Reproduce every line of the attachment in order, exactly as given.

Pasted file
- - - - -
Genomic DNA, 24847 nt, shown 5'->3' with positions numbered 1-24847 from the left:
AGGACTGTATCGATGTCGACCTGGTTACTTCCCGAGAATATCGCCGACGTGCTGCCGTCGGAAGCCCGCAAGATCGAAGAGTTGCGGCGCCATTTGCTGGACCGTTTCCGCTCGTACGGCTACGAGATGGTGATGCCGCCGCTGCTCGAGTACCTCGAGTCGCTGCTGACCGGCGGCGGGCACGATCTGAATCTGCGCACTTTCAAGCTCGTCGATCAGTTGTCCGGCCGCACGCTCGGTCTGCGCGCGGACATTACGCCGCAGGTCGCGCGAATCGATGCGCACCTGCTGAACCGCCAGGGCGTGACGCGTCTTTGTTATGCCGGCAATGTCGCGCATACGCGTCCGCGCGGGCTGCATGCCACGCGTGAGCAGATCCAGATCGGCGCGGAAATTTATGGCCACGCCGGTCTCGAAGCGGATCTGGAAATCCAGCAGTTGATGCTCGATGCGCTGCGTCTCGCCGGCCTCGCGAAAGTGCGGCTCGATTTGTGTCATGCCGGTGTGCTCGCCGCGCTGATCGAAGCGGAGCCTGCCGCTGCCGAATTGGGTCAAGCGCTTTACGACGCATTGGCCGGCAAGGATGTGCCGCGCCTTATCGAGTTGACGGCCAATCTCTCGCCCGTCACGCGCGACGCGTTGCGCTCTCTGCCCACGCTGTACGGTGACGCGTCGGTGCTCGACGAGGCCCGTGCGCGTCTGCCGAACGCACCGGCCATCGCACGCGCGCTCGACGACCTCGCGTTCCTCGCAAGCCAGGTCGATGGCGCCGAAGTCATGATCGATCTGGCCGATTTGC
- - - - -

Genomic DNA, 24847 nt, shown 5'->3' with positions numbered 1-24847 from the left:
AGGACTGTATCGATGTCGACCTGGTTACTTCCCGAGAATATCGCCGACGTGCTGCCGTCGGAAGCCCGCAAGATCGAAGAGTTGCGGCGCCATTTGCTGGACCGTTTCCGCTCGTACGGCTACGAGATGGTGATGCCGCCGCTGCTCGAGTACCTCGAGTCGCTGCTGACCGGCGGCGGGCACGATCTGAATCTGCGCACTTTCAAGCTCGTCGATCAGTTGTCCGGCCGCACGCTCGGTCTGCGCGCGGACATTACGCCGCAGGTCGCGCGAATCGATGCGCACCTGCTGAACCGCCAGGGCGTGACGCGTCTTTGTTATGCCGGCAATGTCGCGCATACGCGTCCGCGCGGGCTGCATGCCACGCGTGAGCAGATCCAGATCGGCGCGGAAATTTATGGCCACGCCGGTCTCGAAGCGGATCTGGAAATCCAGCAGTTGATGCTCGATGCGCTGCGTCTCGCCGGCCTCGCGAAAGTGCGGCTCGATTTGTGTCATGCCGGTGTGCTCGCCGCGCTGATCGAAGCGGAGCCTGCCGCTGCCGAATTGGGTCAAGCGCTTTACGACGCATTGGCCGGCAAGGATGTGCCGCGCCTTATCGAGTTGACGGCCAATCTCTCGCCCGTCACGCGCGACGCGTTGCGCTCTCTGCCCACGCTGTACGGTGACGCGTCGGTGCTCGACGAGGCCCGTGCGCGTCTGCCGAACGCACCGGCCATCGCACGCGCGCTCGACGACCTCGCGTTCCTCGCAAGCCAGGTCGATGGCGCCGAAGTCATGATCGATCTGGCCGATTTGC